Following the protests to the GAO, the Army terminated the contract with EODT and canceled the underlying solicitation, but then issued a new solicitation on February 10, 2008, this time specifying that in addition to the Army, the dogs would be supporting the NATO International Security Assistance Force Regional Command. The request sought two trained and certified patrol/narcotics detector dogs as well as explosives detector dogs (EDDs). The number of EDDs sought is redacted from the case where the dispute ended up, as are other facts perhaps deemed sensitive by the Army. Four offers were received to the February 2008 solicitation, The Army chose EODT (Contract # W91B4L-08-M-0232).

American K-9 again filed a protest with the GAO and again the Army stopped the contract, issuing a statement that it had become aware “of several problematic issues which threatened the viability of the solicitation.” Two days later, on March 28, 2008, the Army asked American K-9 to submit a proposal for a “sole-source, six-month bridge contract” to provide canine detection services. The Army entered a Justification and Approval for Other Than Full and Open Competition (FAR 6.302-2(a)(2) in the General Services Administration Federal Acquisition Regulations). The Army said that American K-9, as the incumbent contractor, was the only CWD supplier in a position to satisfy the immediate need “with no mobilization lead-time required.”

American K-9 was then awarded the contract on March 31, 2008, and EODT took its turning filing a protest with the GAO (GAO Protest B-311349.2). EODT’s protest triggered an automatic stay of performance on the contract, and on April 6, 2008, the Army issued a stop-work order to American K-9, but provided American K-9 with a three-month, sole-source “interim” contract. On April 8, the Army decided that the six-month, sole-source contract (W91B4L-08-M-0257) could proceed despite EODT’s GAO protest, saying that there were “urgent and compelling circumstances that significantly affect the interests of the United States and its Allies, and will not permit waiting for the GAO’s decision on the protest.”

EODT, seeing the GAO protest wasn’t working, filed suit in the Federal Claims Court.

The court began to sift through the evidence, including the history in the preceding paragraphs. It noted that after a certain redacted date, NATO would not be using CWDs in Afghanistan. Only the U.S. would be using these dogs. It was not explained why other forces would not be using CWDs, though the Federal Claims Court found that the need for CWD teams in Afghanistan was rising.

The legal issue boiled down to the Army’s ability to override a stay by the GAO, which required that the Army establish that the best interests of the United States outweighed Congressional policy. The Army argued that the CWD services could not lapse even for one day, noting that an EDD at one forward operating base had found a redacted but obviously high number of improvised explosive devices (IEDs) in the previous year. EODT, in protesting the award of the bridge contract to American K-9, noted that it also had CWD teams in Afghanistan and could provide the teams required by the Army Special Forces without any delay.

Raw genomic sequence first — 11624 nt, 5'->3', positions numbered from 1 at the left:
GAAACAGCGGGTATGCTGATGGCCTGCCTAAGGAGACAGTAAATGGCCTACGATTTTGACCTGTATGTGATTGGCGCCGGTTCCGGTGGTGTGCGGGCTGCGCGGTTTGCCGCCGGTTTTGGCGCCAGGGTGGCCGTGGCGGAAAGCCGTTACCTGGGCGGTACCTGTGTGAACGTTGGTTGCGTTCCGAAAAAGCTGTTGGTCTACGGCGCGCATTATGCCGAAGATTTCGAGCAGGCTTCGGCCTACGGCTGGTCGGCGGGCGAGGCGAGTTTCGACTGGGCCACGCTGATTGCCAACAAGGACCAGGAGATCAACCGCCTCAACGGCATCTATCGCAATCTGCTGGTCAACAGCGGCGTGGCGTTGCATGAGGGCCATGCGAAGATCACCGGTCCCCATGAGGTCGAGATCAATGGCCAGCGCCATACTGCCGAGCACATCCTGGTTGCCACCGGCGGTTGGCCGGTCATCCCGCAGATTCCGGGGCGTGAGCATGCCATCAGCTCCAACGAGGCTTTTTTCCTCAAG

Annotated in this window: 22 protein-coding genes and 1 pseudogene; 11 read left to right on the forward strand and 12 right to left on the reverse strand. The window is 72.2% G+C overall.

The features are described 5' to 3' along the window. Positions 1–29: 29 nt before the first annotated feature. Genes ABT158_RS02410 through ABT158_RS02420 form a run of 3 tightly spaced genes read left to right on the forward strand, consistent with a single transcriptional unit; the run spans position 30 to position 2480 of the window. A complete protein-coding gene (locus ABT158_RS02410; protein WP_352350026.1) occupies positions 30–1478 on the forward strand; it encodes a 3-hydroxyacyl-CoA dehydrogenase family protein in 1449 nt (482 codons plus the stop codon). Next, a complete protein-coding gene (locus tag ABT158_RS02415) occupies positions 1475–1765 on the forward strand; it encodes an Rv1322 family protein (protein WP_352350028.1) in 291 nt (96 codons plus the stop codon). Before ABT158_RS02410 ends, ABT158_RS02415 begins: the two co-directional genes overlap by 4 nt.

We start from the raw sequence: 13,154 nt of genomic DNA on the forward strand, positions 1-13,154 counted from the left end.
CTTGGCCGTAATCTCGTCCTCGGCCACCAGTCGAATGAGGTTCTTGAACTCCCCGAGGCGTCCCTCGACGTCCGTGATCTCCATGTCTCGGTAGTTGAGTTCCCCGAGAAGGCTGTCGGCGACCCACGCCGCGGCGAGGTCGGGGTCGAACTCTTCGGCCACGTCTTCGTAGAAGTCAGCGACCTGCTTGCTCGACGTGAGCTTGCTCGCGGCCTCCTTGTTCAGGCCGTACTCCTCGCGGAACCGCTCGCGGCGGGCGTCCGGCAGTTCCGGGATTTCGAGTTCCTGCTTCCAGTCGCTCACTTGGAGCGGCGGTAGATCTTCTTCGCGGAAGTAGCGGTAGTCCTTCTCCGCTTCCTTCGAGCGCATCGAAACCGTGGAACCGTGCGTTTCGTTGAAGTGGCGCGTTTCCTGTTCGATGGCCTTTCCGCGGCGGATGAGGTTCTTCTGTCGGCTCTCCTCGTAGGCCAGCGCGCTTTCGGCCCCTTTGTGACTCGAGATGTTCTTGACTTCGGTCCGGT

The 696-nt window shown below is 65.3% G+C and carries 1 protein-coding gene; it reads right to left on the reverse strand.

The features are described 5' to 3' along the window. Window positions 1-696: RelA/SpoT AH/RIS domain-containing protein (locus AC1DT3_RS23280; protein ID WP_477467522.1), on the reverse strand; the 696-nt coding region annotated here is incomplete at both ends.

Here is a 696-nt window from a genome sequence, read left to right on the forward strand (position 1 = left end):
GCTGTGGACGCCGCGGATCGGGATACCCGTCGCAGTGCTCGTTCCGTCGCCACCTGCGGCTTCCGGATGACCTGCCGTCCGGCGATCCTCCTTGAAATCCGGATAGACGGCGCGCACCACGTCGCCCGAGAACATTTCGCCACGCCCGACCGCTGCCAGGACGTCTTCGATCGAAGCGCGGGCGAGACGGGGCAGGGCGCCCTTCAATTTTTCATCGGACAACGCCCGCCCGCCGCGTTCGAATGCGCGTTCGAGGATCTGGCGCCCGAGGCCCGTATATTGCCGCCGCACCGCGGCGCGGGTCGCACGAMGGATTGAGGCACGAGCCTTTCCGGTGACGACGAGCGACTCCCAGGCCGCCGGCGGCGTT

The Army, apparently forgetting its choice of EODT in December 2007, said that it only wanted to use one contractor and that bringing EODT or another contractor in while it was using American K-9 would “negatively impact mission effectiveness.” Further, it said that use of two or more contractors would “disrupt the integrity of the teams currently working together” and “elicit disruption and harmful competition.” Apparently, the handlers of the dogs, if not the dogs, would inevitably get in fights just as the corporations for which they worked were doing.

The Army also said that it had only one certification authority for dog teams in Afghanistan, a Sergeant First Class (name redacted, of course). The Army said that this soldier could only certify a redacted number of teams a week. It was not explained why this soldier could not certify teams from different providers as efficiently as teams from a single provider given that the certification standards are those of the Army, not of the providers.

The claims court decided not to override the bridge contract but said that it could not be expanded from its six-month bridge status to provide American K-9 with a longer-term contract without allowing other bidders to make offers. The Army would have to open up the bidding again. EOD Technology, Inc. v. U.S., 82 Fed.Cl. 12 (Ct.Fed.Cls. May 15, 2008)

Dispute Moves to GAO Turf
On June 13, 2008, a new solicitation was issued (RFP # W91B4L-08-R-0025) to obtain CWD services throughout Afghanistan for one year, with four option years. The Army anticipated needing 50 teams initially (Responses to Contractor Questions, June 24, 2008). EODT was awarded the contract in this round and American K-9 protested to the GAO on August 15 (B-400464, supplemented September 11), attacking the Army’s evaluation of the past performance of the bidders, one of the factors to be considered in awarding the contract. The Army agreed to reevaluate past performance. After receiving letters from the bidders, the Army affirmed its award to EODT.